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A new report shows that climate change may result in enhanced tornado generation. According to a study published by the Proceedings of the National Academy of Sciences, "elevated greenhouse forcing" will lead to "increases in the occurrence of severe thunderstorm environments over the eastern United States," which can create optimal conditions for tornadoes.
For the study, a research team from Stanford University and Purdue University used different models to determine how rising temperatures would affect storms. Noah Diffenbaugh, one of the authors of the report, explained that the group looked at many projections to reach their conclusion.
"We can look starting in the recent past and analyze how many severe thunderstorm environments there are in each model, in each year, all the way out to the end of 21st century," Diffenbaugh said, The New York Times reported.
The news source explains that all of the models show that there will likely be an "increase in severe-weather days in the spring and autumn after about 2040." However, some projections show that there are states, including Kansas and Nebraska, which may see decreases in storm activity during the summer months.
The reason that an increase in thunderstorms is dangerous is because the storm systems can lead to tornadoes. The Mother Nature Network points out that tornadoes occur when two air masses meet and begin rotating. Next, the thunderstorm causes the new system to stand vertically as it swirls.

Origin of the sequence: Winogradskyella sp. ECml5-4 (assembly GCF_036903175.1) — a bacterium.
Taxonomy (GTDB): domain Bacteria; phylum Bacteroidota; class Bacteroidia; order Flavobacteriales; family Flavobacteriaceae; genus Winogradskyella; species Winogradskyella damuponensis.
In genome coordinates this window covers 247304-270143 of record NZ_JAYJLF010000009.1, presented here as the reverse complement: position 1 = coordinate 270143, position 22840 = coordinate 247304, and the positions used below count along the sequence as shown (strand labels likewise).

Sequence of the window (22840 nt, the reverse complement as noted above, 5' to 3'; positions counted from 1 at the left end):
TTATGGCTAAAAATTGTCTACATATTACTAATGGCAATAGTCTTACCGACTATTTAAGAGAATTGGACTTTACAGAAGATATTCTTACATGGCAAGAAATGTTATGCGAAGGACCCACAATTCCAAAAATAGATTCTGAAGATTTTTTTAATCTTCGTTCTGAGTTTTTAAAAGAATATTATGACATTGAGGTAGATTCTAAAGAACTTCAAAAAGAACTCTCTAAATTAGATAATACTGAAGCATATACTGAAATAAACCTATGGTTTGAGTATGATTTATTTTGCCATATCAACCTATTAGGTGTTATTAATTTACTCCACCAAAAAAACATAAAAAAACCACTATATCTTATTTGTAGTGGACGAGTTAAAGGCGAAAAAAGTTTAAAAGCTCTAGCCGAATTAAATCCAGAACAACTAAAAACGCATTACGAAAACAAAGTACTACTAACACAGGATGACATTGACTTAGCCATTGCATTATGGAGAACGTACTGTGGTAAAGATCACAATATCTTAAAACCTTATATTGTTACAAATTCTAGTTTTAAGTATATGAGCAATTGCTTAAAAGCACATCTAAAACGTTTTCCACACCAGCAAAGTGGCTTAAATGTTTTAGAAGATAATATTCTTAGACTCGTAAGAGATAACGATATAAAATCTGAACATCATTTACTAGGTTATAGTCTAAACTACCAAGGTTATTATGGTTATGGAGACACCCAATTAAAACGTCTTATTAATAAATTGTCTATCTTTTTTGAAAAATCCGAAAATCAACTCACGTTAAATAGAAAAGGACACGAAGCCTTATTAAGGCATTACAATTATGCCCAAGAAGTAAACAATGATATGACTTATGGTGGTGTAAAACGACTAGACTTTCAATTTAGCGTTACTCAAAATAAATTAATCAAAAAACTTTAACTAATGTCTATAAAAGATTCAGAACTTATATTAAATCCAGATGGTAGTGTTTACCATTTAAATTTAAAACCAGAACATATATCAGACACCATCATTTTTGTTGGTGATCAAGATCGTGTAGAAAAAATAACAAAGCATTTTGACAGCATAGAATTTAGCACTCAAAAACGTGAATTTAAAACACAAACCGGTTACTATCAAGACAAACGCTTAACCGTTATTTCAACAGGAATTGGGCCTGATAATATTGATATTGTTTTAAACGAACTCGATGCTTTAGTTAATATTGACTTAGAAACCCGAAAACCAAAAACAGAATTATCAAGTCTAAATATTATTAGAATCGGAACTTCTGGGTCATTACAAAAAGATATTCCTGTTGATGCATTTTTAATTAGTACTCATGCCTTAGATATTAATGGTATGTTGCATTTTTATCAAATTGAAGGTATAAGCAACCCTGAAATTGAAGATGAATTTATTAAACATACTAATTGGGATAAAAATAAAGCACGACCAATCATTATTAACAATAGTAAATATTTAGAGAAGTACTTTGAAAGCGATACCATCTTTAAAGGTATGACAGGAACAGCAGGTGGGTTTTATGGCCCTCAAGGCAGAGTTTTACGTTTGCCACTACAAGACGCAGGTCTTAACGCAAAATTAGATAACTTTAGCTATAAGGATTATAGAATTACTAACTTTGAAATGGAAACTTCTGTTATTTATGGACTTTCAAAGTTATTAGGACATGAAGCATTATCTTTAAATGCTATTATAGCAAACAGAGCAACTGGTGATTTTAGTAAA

This could be devastating for some areas, even those that have made necessary preparations for tornadoes. If the number of severe thunderstorms increases, many homes and businesses may be damaged and then hit again before they can be adequately prepared.
Additionally, as storm activity starts to spread through the rest of the US, tornadoes might starting popping in areas that aren't readily prepared. In fact, there have been instances of these meteorological events occurring in unusual places. For instance, a tornado recently touched down in the Pacific Northwest, just south of Seattle, according to the Associated Press.
Cities and towns can start preparing for increased tornadoes sooner rather than later by implementing emergency notification systems, like Omnilert. The tool uses automated calling systems and text message alerts to ensure that everyone is aware of what's going on. This will help keep people safe during tornadoes and other severe storms as activity increases over time.